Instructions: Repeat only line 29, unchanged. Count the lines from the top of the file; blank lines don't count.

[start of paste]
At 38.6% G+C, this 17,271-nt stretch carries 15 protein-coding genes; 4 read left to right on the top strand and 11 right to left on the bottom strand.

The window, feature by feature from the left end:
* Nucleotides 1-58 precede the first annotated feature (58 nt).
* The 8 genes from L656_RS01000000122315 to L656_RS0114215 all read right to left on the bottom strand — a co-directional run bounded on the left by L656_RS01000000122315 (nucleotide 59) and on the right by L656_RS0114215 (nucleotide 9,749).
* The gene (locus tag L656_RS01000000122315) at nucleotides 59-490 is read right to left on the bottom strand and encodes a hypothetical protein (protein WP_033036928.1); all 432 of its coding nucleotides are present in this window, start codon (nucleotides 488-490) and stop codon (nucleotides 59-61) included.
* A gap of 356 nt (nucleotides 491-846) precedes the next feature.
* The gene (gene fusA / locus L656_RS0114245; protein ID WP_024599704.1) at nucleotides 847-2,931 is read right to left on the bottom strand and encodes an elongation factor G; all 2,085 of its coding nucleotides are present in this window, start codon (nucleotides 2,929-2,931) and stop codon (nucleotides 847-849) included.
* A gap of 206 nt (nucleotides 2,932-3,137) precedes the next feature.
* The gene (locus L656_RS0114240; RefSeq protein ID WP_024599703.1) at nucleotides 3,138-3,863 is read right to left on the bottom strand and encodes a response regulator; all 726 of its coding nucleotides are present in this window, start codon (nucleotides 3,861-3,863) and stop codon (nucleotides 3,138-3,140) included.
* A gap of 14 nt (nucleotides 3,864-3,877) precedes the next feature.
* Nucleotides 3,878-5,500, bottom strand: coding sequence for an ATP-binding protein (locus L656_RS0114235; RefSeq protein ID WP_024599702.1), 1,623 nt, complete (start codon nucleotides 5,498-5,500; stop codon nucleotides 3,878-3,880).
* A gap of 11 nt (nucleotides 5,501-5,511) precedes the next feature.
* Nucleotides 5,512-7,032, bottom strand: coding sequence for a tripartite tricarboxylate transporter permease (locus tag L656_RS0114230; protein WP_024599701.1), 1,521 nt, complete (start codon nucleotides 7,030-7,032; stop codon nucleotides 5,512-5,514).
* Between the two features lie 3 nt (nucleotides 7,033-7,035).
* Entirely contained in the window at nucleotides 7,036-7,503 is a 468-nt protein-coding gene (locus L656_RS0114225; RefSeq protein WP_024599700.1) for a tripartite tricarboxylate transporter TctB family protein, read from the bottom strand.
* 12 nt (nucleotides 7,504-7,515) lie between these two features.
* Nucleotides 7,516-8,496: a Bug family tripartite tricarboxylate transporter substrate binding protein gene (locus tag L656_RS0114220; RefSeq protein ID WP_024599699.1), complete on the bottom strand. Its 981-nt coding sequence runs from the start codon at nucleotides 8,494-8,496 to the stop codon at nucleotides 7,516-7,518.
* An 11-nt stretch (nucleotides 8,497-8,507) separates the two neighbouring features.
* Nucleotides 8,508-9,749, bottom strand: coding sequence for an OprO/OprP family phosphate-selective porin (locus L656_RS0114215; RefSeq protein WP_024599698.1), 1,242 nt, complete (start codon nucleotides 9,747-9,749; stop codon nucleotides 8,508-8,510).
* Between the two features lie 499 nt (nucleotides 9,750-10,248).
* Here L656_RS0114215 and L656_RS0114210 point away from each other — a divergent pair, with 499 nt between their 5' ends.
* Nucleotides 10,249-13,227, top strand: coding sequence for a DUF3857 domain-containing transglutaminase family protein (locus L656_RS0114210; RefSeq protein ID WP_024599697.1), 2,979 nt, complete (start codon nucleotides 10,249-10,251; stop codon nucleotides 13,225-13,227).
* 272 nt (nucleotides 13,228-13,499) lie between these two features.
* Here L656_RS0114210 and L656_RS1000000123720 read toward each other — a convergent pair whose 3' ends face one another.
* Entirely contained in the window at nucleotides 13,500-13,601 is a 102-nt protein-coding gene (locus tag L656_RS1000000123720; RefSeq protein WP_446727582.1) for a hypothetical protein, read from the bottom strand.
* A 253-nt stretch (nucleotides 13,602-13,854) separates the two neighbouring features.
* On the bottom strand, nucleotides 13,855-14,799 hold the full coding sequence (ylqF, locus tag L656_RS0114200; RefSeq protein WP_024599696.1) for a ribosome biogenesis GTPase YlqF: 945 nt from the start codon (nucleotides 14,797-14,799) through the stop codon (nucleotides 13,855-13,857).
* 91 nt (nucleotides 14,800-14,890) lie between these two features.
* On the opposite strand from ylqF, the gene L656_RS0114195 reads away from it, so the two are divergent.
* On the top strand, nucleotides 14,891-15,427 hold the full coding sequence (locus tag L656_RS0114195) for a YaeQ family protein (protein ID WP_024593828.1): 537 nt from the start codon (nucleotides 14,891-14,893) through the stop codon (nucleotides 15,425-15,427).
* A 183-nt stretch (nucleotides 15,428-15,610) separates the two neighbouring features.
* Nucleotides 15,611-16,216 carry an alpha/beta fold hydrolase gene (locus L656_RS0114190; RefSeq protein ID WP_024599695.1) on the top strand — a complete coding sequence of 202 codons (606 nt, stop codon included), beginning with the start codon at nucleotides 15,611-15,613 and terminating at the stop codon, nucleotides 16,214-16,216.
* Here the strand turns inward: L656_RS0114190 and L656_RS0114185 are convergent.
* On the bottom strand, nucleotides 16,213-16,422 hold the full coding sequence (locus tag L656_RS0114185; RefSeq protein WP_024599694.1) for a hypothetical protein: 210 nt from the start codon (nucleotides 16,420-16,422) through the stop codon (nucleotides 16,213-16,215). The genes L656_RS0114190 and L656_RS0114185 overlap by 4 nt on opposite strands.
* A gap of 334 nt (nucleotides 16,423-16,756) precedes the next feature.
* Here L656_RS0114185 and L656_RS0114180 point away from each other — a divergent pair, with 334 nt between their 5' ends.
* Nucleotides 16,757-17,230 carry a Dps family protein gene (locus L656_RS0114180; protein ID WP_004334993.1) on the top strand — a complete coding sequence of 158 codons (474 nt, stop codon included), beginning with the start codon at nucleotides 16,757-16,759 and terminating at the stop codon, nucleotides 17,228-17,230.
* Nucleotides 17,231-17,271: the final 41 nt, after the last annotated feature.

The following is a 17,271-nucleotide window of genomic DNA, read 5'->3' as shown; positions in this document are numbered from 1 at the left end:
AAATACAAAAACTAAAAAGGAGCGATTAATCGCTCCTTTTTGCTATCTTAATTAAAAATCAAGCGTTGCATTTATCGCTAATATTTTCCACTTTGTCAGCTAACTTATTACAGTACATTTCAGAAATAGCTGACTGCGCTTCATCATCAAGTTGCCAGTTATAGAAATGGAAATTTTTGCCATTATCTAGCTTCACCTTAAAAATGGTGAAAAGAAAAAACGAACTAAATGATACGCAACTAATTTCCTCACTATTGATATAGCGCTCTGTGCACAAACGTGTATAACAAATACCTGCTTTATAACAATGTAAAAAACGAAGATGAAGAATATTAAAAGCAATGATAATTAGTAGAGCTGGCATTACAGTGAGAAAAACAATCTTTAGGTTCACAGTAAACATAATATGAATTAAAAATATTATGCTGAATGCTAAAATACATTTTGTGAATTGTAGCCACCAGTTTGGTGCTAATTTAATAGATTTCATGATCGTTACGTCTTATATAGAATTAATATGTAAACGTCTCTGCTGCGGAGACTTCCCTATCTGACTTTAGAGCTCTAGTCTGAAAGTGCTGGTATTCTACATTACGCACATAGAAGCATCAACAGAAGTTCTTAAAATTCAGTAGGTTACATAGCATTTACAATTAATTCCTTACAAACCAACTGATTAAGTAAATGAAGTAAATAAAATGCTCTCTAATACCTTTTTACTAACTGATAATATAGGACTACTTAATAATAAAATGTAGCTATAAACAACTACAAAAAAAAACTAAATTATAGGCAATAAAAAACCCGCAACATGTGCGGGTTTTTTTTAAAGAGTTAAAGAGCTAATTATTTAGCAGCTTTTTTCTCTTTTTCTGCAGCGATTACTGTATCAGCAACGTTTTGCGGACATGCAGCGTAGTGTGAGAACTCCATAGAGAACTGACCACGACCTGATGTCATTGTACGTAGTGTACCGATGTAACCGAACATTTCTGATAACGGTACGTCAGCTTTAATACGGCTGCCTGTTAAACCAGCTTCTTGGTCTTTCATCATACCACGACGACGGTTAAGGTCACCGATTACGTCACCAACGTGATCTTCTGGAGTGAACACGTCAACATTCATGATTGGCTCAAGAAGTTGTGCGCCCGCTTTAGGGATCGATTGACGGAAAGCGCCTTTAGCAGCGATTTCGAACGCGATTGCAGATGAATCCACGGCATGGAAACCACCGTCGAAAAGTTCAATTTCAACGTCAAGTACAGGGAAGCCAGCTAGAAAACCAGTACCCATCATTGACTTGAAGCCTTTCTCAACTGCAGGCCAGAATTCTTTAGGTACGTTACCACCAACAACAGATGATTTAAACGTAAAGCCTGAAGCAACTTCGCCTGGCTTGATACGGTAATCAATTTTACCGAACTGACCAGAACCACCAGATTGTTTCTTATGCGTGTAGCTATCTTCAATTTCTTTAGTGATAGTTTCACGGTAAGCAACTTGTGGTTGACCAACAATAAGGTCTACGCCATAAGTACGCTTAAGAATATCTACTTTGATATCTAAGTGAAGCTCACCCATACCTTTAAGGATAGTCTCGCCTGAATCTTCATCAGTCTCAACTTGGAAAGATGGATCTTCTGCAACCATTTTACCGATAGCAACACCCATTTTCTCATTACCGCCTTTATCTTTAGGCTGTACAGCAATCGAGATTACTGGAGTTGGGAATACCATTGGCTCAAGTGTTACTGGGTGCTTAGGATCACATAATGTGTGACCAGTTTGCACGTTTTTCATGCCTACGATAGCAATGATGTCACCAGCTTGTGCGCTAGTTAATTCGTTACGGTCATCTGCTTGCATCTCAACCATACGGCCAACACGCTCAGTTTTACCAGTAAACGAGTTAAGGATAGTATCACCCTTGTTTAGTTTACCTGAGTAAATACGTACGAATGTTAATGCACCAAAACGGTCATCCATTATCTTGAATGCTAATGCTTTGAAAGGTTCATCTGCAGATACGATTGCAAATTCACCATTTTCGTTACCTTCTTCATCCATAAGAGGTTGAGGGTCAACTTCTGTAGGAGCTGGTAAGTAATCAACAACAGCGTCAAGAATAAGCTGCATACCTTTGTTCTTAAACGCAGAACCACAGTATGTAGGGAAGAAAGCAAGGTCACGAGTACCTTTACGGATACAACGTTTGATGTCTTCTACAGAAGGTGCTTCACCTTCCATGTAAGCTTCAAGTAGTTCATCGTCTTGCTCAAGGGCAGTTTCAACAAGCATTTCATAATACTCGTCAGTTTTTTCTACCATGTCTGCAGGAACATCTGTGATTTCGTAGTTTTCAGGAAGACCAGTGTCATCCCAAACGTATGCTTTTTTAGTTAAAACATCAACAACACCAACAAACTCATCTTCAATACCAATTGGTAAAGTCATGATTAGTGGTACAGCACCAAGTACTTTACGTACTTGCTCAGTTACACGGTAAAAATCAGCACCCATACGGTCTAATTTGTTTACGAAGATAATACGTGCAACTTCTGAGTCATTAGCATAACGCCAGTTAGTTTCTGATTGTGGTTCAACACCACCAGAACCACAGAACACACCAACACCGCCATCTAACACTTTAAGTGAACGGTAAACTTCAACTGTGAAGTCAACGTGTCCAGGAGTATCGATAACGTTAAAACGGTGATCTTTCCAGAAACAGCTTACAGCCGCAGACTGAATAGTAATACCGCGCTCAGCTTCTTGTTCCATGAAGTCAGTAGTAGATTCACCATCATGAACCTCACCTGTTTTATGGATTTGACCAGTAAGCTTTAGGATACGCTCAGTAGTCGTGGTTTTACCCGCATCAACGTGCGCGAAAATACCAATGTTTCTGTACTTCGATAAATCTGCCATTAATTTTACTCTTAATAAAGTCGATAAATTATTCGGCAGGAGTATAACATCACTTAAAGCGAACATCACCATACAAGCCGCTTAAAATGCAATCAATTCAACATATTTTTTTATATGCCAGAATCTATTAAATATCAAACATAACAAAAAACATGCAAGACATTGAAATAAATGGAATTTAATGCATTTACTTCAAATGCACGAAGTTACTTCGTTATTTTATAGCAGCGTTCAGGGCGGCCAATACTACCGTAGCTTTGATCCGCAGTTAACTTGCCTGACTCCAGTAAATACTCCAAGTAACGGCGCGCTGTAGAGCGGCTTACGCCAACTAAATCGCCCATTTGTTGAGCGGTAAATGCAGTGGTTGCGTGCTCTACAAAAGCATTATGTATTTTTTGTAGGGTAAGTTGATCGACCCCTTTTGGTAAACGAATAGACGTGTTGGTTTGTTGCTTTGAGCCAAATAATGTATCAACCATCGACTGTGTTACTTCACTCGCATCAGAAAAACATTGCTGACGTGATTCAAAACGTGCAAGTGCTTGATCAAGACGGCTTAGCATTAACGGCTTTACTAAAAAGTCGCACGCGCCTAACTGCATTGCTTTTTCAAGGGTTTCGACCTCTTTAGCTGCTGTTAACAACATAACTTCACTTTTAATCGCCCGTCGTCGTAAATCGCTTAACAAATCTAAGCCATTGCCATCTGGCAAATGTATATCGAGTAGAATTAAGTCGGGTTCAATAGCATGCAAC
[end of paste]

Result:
* On the opposite strand from ylqF, the gene L656_RS0114195 reads away from it, so the two are divergent.